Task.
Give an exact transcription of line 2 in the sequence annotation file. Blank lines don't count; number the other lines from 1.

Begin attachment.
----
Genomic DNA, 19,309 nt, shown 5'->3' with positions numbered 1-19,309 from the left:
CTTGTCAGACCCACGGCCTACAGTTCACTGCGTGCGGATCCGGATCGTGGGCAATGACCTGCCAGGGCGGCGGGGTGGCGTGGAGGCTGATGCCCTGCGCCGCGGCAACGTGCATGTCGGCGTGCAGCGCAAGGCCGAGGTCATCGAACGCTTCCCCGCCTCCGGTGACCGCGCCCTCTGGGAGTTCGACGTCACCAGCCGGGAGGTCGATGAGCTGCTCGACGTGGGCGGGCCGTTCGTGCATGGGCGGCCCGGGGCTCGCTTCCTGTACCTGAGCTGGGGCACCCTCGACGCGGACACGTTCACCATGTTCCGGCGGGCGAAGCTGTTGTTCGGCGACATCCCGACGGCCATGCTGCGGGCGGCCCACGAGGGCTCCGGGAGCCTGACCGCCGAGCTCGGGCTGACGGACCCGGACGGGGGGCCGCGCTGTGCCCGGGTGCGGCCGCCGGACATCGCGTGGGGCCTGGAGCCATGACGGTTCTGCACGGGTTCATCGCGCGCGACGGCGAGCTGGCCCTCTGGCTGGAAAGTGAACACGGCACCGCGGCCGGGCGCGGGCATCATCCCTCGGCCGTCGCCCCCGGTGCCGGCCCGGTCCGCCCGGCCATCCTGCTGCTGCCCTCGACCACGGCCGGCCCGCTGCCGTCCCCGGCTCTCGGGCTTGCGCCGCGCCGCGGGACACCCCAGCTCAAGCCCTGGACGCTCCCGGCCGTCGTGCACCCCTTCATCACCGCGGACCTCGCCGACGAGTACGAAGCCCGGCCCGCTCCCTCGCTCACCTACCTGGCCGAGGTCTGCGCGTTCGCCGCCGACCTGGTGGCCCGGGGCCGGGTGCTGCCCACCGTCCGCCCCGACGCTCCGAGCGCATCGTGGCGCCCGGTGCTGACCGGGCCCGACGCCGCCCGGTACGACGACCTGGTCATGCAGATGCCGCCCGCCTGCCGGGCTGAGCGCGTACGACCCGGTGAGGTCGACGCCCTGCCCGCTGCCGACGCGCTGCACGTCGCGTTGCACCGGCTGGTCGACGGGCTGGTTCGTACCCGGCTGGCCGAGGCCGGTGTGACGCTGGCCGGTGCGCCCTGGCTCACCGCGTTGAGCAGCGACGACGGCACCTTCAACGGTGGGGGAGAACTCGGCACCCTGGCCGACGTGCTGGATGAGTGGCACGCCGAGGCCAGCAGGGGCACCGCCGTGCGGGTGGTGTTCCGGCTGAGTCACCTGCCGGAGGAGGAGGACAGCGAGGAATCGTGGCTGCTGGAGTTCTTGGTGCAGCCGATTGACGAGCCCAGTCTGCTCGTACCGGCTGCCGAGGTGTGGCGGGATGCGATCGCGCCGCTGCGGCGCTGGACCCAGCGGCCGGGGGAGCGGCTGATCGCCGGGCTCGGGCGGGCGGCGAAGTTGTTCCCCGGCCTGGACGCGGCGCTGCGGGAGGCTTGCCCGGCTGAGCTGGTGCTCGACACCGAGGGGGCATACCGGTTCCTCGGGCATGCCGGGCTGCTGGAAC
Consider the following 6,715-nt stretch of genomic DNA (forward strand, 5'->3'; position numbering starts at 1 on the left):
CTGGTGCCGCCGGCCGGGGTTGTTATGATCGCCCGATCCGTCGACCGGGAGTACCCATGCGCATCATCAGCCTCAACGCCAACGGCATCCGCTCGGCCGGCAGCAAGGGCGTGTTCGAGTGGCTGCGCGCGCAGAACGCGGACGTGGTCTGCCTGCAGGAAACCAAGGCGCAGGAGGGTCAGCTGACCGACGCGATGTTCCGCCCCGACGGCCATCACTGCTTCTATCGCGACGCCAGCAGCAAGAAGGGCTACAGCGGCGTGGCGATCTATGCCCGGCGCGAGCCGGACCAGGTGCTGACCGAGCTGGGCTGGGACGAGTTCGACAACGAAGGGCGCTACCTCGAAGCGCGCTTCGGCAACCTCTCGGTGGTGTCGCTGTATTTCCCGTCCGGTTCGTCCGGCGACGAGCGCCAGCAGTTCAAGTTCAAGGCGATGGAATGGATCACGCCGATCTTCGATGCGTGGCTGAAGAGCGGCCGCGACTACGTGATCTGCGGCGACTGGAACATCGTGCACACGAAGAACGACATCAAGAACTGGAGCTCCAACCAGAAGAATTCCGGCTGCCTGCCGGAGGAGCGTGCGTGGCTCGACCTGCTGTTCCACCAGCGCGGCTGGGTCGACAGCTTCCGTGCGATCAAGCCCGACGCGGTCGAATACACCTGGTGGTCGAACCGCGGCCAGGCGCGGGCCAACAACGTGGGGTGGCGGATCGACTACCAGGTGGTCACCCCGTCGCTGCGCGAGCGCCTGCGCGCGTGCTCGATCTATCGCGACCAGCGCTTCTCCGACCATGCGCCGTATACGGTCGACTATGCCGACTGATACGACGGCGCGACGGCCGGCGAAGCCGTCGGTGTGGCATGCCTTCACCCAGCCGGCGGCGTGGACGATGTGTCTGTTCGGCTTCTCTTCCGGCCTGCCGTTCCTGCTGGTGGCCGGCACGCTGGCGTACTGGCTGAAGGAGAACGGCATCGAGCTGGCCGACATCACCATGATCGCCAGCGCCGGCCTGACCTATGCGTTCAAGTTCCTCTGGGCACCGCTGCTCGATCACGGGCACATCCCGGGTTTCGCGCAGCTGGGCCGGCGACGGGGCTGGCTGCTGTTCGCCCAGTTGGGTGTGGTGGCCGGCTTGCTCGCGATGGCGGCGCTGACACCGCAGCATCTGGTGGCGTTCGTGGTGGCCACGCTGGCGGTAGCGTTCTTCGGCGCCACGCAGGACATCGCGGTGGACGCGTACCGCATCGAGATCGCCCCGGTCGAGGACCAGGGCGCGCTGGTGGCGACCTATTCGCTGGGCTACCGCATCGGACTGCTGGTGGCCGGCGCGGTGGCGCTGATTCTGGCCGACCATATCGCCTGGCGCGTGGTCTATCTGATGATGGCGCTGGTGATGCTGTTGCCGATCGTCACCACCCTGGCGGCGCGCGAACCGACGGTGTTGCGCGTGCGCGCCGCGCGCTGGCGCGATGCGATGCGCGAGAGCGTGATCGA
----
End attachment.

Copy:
CTTGTCAGACCCACGGCCTACAGTTCACTGCGTGCGGATCCGGATCGTGGGCAATGACCTGCCAGGGCGGCGGGGTGGCGTGGAGGCTGATGCCCTGCGCCGCGGCAACGTGCATGTCGGCGTGCAGCGCAAGGCCGAGGTCATCGAACGCTTCCCCGCCTCCGGTGACCGCGCCCTCTGGGAGTTCGACGTCACCAGCCGGGAGGTCGATGAGCTGCTCGACGTGGGCGGGCCGTTCGTGCATGGGCGGCCCGGGGCTCGCTTCCTGTACCTGAGCTGGGGCACCCTCGACGCGGACACGTTCACCATGTTCCGGCGGGCGAAGCTGTTGTTCGGCGACATCCCGACGGCCATGCTGCGGGCGGCCCACGAGGGCTCCGGGAGCCTGACCGCCGAGCTCGGGCTGACGGACCCGGACGGGGGGCCGCGCTGTGCCCGGGTGCGGCCGCCGGACATCGCGTGGGGCCTGGAGCCATGACGGTTCTGCACGGGTTCATCGCGCGCGACGGCGAGCTGGCCCTCTGGCTGGAAAGTGAACACGGCACCGCGGCCGGGCGCGGGCATCATCCCTCGGCCGTCGCCCCCGGTGCCGGCCCGGTCCGCCCGGCCATCCTGCTGCTGCCCTCGACCACGGCCGGCCCGCTGCCGTCCCCGGCTCTCGGGCTTGCGCCGCGCCGCGGGACACCCCAGCTCAAGCCCTGGACGCTCCCGGCCGTCGTGCACCCCTTCATCACCGCGGACCTCGCCGACGAGTACGAAGCCCGGCCCGCTCCCTCGCTCACCTACCTGGCCGAGGTCTGCGCGTTCGCCGCCGACCTGGTGGCCCGGGGCCGGGTGCTGCCCACCGTCCGCCCCGACGCTCCGAGCGCATCGTGGCGCCCGGTGCTGACCGGGCCCGACGCCGCCCGGTACGACGACCTGGTCATGCAGATGCCGCCCGCCTGCCGGGCTGAGCGCGTACGACCCGGTGAGGTCGACGCCCTGCCCGCTGCCGACGCGCTGCACGTCGCGTTGCACCGGCTGGTCGACGGGCTGGTTCGTACCCGGCTGGCCGAGGCCGGTGTGACGCTGGCCGGTGCGCCCTGGCTCACCGCGTTGAGCAGCGACGACGGCACCTTCAACGGTGGGGGAGAACTCGGCACCCTGGCCGACGTGCTGGATGAGTGGCACGCCGAGGCCAGCAGGGGCACCGCCGTGCGGGTGGTGTTCCGGCTGAGTCACCTGCCGGAGGAGGAGGACAGCGAGGAATCGTGGCTGCTGGAGTTCTTGGTGCAGCCGATTGACGAGCCCAGTCTGCTCGTACCGGCTGCCGAGGTGTGGCGGGATGCGATCGCGCCGCTGCGGCGCTGGACCCAGCGGCCGGGGGAGCGGCTGATCGCCGGGCTCGGGCGGGCGGCGAAGTTGTTCCCCGGCCTGGACGCGGCGCTGCGGGAGGCTTGCCCGGCTGAGCTGGTGCTCGACACCGAGGGGGCATACCGGTTCCTCGGGCATGCCGGGCTGCTGGAAC